In E8, Oscar Wilde and other great Irish stories

Dublin actor Neil O’Shea and James Joyce portrait (supplied pic)

GREAT WRITING in English would be much less than great without the Irish, as actor Neil O’Shea has come to Hackney to show us.

For two weeks he will be taking audiences on a journey through the writings of some of Ireland’s most famous scribblers.

“It will,” he says, “be rather like a standup routine. I sometimes say I have the best scriptwriters you could hope for: Jonathan (Gulliver’s Travels) Swift, Oscar Wilde, WB Yeats, James Joyce…”

The emphasis is on humour, in the form of Oscar Wilde’s creations such as Lady Bracknell, from The Importance of Being Earnest, Oscar himself in his description of his trip to the US, George Bernard Shaw’s view of the Irish character and imagination, and Swift’s Resolutions When I Come to Be Old.

O’Shea trained at the Dublin acting school of Ireland’s national Abbey Theatre (in a way it was co-founded by Yeats) and acted there.

Waiting in the metaphorical wings is a second show of O’Shea’s called Is It Love..? , which includes Shakespeare, Dickens and other non-Irish writers.

James Joyce (free pic supplied by Wikipedia)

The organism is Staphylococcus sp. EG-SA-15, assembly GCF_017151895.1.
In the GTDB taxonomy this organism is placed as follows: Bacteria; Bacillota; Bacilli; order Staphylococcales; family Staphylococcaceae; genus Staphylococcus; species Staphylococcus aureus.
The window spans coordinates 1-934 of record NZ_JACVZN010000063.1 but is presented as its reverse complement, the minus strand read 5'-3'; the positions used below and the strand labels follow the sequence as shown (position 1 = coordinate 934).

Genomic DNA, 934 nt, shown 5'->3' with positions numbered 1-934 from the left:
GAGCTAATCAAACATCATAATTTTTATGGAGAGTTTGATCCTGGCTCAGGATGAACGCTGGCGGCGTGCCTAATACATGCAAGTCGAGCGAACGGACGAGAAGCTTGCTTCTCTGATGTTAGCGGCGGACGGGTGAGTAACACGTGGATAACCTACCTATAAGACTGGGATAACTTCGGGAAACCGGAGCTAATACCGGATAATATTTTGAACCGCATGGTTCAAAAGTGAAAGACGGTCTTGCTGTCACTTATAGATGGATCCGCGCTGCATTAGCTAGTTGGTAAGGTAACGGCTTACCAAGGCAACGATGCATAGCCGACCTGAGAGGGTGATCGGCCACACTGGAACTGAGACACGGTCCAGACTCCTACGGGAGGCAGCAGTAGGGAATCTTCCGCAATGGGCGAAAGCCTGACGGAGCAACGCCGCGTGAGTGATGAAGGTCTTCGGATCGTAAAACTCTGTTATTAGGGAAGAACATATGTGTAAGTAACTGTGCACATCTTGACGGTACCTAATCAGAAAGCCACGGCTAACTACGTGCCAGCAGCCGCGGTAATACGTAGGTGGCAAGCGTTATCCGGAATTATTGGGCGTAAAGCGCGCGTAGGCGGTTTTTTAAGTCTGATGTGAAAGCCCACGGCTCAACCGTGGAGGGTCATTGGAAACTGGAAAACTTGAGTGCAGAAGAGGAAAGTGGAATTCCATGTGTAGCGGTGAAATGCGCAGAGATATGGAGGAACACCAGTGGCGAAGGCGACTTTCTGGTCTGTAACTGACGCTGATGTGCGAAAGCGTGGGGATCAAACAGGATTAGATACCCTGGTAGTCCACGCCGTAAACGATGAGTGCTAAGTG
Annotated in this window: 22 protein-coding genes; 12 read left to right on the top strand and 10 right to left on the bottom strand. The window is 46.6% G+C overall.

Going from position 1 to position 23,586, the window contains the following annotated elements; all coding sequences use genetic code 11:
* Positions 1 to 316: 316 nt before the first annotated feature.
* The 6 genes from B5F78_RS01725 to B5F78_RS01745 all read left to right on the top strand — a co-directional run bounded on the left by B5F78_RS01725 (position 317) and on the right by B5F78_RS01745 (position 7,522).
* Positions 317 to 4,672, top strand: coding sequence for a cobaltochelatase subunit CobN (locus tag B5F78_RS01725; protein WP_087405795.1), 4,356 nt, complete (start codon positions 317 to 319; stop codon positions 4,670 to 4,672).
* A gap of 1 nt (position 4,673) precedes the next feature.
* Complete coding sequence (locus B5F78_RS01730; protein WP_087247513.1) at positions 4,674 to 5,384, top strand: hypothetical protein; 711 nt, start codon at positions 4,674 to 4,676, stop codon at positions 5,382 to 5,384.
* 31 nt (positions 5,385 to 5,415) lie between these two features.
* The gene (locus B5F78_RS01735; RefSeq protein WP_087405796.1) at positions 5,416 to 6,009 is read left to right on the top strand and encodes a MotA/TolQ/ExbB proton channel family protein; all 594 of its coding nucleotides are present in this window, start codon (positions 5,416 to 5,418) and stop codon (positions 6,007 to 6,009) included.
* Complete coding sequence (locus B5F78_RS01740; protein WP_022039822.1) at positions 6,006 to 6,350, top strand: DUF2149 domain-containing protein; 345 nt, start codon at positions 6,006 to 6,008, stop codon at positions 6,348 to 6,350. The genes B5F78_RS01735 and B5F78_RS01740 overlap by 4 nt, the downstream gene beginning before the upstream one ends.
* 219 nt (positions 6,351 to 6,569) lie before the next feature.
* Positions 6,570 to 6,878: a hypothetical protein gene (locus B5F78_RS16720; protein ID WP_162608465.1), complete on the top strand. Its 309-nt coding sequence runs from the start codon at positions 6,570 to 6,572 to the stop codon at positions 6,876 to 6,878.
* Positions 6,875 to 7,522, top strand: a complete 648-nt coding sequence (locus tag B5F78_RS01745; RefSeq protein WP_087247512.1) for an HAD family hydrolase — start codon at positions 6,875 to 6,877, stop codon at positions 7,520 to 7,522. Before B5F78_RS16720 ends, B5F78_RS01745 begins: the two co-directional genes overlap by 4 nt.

Joyce (supplied pic)

He’d like to stage that in No 1 City, too. He told Loving Dalston: “My hope is to do more acting in London. not just in the one-man show. I don’t have an agent yet, nor do casting people know me.

“I’m hoping that I can start my London career in my later years.”

As Wilde said (where would we be without the net?), “The old believe everything; the middle-aged suspect everything; the young know everything”.

Hamish Scott 241114

* Neil  O’Shea presents An Evening with Great Irish Writers at the Ophelia Theatre, 574 Kingsland Road, Dalston E8 4AH, Tues 2 Dec 2014-Sat 13 Dec 2014 (except Sun and Mon) at 7.30pm; £12,  £10, box office 020 7923 9518. No lift to theatre, in basement below floor of the bar.

* The contest to win two tickets has been won by Anja Beinroth, who works in Dalston. No more entries will be opened.

* Emboldened underscored words in most cases indicate a hyperlink, a reader service rare among websites. If a link does not work, it is probably because the site to which the URL refers has not been maintained.

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3 thoughts on “In E8, Oscar Wilde and other great Irish stories

  1. Thank you, Loving Dalston, for helping us to see this show. An enjoyable romp through the greats of Irish literature.

    Very impressed by the way Neil O’Shea manages to embody the different characters.

    On the whole, more literary and less funny than I expected, but very enjoyable and well-performed. Bit like a Condensed Shakespeare but for Irish writing.

    Don’t miss this if you enjoy Irish literature. It will remind you of some you love and some you may have forgotten about. Recommended!

    1. Tres heureuse de te retrouver sur le web, en souvenir d’une jolie rencontre andalouse.


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